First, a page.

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date: 13 November 2019

Abstract and Keywords

English in East Africa is a well-developed usage variety (or a cluster of usage varieties), although it is not as indigenized as in West Africa, for instance, because many functions in the language repertoire are still taken over by Kiswahili and other African languages. The debate on developing an independent norm is not prominent, although at least English in Kenya could be classified as an outer circle variety. Theoretically, innovations, including borrowings from the national language Kiswahili, are less prominent than expansions of usages well-known from other New Englishes. Few features are really pervasive (like phoneme mergers) and accepted, so that an independent system cannot be identified easily. The socio-cognitive awareness of variation is not very pronounced, although English users are aware of national and even subnational features, especially in pronunciation, lexis, and idiomaticity. Today new internet research opportunities can complement the 20 year old data from the International Corpus of English (ICE).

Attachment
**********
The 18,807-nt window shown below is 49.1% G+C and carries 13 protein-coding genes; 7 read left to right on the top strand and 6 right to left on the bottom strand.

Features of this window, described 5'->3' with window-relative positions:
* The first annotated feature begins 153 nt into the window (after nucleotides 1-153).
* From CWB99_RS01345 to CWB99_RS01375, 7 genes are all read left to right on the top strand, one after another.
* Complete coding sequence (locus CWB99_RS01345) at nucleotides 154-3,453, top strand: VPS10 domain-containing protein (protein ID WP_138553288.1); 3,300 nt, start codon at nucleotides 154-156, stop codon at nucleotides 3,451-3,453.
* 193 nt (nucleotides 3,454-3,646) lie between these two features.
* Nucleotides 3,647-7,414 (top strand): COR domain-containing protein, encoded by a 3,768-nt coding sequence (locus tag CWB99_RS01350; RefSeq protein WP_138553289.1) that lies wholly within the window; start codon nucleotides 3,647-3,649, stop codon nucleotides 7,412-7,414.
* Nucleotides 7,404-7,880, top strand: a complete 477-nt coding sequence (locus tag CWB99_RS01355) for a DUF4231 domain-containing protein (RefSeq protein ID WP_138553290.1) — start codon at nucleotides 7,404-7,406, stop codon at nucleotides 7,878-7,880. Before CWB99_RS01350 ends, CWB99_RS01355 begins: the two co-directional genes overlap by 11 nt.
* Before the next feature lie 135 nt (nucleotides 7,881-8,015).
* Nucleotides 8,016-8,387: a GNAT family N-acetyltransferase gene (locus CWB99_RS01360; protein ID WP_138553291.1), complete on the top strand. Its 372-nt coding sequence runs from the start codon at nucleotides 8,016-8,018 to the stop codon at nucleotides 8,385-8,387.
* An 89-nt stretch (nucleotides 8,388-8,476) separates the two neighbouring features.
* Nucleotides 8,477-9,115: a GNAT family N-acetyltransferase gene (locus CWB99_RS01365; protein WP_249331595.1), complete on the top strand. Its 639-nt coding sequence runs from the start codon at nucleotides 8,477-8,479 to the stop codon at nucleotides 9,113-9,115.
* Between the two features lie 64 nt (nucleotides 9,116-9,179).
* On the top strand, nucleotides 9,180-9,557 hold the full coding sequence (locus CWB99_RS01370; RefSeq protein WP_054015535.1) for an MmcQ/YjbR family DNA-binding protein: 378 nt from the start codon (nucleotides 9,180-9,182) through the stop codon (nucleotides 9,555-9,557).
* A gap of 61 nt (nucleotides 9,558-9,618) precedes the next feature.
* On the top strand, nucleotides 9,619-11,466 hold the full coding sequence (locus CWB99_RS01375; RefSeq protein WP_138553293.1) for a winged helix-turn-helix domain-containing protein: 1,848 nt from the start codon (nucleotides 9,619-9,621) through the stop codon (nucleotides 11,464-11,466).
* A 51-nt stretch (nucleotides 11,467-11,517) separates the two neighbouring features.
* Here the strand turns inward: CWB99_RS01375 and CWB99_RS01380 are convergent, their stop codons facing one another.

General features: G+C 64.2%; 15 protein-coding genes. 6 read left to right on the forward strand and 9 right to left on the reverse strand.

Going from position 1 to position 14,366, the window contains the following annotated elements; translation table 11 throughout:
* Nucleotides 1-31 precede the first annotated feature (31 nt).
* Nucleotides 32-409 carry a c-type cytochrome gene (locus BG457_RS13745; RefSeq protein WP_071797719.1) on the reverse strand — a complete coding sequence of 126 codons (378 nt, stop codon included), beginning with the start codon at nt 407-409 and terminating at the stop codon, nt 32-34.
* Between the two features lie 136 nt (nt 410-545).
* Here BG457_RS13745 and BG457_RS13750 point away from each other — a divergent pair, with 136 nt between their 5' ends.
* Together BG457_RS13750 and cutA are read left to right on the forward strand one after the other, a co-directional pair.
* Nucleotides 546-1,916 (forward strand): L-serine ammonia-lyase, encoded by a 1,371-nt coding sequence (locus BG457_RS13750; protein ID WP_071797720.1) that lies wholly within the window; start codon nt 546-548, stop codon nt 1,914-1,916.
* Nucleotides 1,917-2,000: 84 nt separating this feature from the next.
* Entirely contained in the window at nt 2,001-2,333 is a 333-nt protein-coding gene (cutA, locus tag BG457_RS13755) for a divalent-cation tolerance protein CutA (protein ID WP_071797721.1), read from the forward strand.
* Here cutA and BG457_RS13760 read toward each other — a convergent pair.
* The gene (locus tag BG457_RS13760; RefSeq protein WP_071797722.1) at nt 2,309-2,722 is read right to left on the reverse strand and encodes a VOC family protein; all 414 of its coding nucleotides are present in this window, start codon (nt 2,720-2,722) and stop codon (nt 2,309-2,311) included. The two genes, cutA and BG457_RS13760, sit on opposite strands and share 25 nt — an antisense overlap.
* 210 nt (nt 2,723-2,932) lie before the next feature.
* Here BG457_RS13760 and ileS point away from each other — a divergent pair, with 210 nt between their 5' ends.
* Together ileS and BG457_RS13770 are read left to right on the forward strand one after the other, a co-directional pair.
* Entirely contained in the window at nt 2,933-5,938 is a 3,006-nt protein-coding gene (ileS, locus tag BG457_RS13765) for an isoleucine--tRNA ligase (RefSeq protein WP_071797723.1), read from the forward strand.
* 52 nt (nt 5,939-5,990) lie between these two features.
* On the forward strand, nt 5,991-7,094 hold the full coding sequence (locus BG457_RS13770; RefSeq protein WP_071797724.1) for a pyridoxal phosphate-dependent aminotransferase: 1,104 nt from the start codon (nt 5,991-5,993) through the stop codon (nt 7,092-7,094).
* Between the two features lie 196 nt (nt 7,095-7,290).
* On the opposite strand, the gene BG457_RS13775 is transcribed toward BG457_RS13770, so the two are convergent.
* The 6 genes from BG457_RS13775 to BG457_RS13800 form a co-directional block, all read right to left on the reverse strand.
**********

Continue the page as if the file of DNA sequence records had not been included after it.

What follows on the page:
Keywords: phoneme mergers, innovation, expansion, borrowing, national language, New Englishes, Internet, ICE-EA

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